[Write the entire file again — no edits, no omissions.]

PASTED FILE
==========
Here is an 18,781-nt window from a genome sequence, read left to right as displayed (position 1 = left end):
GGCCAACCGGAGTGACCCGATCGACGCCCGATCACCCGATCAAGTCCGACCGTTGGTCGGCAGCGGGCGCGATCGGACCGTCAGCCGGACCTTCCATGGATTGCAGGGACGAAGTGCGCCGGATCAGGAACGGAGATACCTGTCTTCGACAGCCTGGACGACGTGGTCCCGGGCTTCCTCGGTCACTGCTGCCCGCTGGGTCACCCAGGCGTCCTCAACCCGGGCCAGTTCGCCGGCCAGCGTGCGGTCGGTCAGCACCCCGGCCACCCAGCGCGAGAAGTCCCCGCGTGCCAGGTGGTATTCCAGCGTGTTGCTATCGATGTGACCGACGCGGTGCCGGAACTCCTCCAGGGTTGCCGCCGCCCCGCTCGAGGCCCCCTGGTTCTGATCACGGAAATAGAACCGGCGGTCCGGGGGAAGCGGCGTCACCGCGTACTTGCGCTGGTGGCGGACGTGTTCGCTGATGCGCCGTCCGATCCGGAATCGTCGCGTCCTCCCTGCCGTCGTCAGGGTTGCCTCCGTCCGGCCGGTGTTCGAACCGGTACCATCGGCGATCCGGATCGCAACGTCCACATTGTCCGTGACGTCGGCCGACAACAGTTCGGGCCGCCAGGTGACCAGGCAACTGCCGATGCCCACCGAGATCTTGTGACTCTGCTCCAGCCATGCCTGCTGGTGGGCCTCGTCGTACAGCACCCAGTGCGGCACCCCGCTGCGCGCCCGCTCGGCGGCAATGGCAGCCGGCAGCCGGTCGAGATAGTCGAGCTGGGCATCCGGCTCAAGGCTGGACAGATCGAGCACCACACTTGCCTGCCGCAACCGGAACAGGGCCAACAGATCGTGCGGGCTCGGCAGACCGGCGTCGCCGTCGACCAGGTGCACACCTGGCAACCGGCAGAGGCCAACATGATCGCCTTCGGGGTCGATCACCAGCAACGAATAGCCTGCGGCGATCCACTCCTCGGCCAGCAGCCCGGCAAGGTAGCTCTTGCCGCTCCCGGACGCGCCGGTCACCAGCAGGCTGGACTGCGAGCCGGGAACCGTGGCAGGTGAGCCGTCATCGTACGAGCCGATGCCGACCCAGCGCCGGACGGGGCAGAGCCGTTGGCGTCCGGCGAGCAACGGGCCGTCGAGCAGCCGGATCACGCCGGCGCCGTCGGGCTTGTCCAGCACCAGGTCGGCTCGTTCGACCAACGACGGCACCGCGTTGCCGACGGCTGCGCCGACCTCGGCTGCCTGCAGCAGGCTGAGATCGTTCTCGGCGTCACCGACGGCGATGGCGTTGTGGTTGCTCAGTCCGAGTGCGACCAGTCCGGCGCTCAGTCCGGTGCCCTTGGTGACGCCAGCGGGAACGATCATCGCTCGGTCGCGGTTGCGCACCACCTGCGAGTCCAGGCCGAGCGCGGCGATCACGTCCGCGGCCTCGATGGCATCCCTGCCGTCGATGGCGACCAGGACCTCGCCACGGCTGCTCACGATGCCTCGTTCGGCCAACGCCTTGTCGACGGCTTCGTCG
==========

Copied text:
Here is an 18,781-nt window from a genome sequence, read left to right as displayed (position 1 = left end):
GGCCAACCGGAGTGACCCGATCGACGCCCGATCACCCGATCAAGTCCGACCGTTGGTCGGCAGCGGGCGCGATCGGACCGTCAGCCGGACCTTCCATGGATTGCAGGGACGAAGTGCGCCGGATCAGGAACGGAGATACCTGTCTTCGACAGCCTGGACGACGTGGTCCCGGGCTTCCTCGGTCACTGCTGCCCGCTGGGTCACCCAGGCGTCCTCAACCCGGGCCAGTTCGCCGGCCAGCGTGCGGTCGGTCAGCACCCCGGCCACCCAGCGCGAGAAGTCCCCGCGTGCCAGGTGGTATTCCAGCGTGTTGCTATCGATGTGACCGACGCGGTGCCGGAACTCCTCCAGGGTTGCCGCCGCCCCGCTCGAGGCCCCCTGGTTCTGATCACGGAAATAGAACCGGCGGTCCGGGGGAAGCGGCGTCACCGCGTACTTGCGCTGGTGGCGGACGTGTTCGCTGATGCGCCGTCCGATCCGGAATCGTCGCGTCCTCCCTGCCGTCGTCAGGGTTGCCTCCGTCCGGCCGGTGTTCGAACCGGTACCATCGGCGATCCGGATCGCAACGTCCACATTGTCCGTGACGTCGGCCGACAACAGTTCGGGCCGCCAGGTGACCAGGCAACTGCCGATGCCCACCGAGATCTTGTGACTCTGCTCCAGCCATGCCTGCTGGTGGGCCTCGTCGTACAGCACCCAGTGCGGCACCCCGCTGCGCGCCCGCTCGGCGGCAATGGCAGCCGGCAGCCGGTCGAGATAGTCGAGCTGGGCATCCGGCTCAAGGCTGGACAGATCGAGCACCACACTTGCCTGCCGCAACCGGAACAGGGCCAACAGATCGTGCGGGCTCGGCAGACCGGCGTCGCCGTCGACCAGGTGCACACCTGGCAACCGGCAGAGGCCAACATGATCGCCTTCGGGGTCGATCACCAGCAACGAATAGCCTGCGGCGATCCACTCCTCGGCCAGCAGCCCGGCAAGGTAGCTCTTGCCGCTCCCGGACGCGCCGGTCACCAGCAGGCTGGACTGCGAGCCGGGAACCGTGGCAGGTGAGCCGTCATCGTACGAGCCGATGCCGACCCAGCGCCGGACGGGGCAGAGCCGTTGGCGTCCGGCGAGCAACGGGCCGTCGAGCAGCCGGATCACGCCGGCGCCGTCGGGCTTGTCCAGCACCAGGTCGGCTCGTTCGACCAACGACGGCACCGCGTTGCCGACGGCTGCGCCGACCTCGGCTGCCTGCAGCAGGCTGAGATCGTTCTCGGCGTCACCGACGGCGATGGCGTTGTGGTTGCTCAGTCCGAGTGCGACCAGTCCGGCGCTCAGTCCGGTGCCCTTGGTGACGCCAGCGGGAACGATCATCGCTCGGTCGCGGTTGCGCACCACCTGCGAGTCCAGGCCGAGCGCGGCGATCACGTCCGCGGCCTCGATGGCATCCCTGCCGTCGATGGCGACCAGGACCTCGCCACGGCTGCTCACGATGCCTCGTTCGGCCAACGCCTTGTCGACGGCTTCGTCG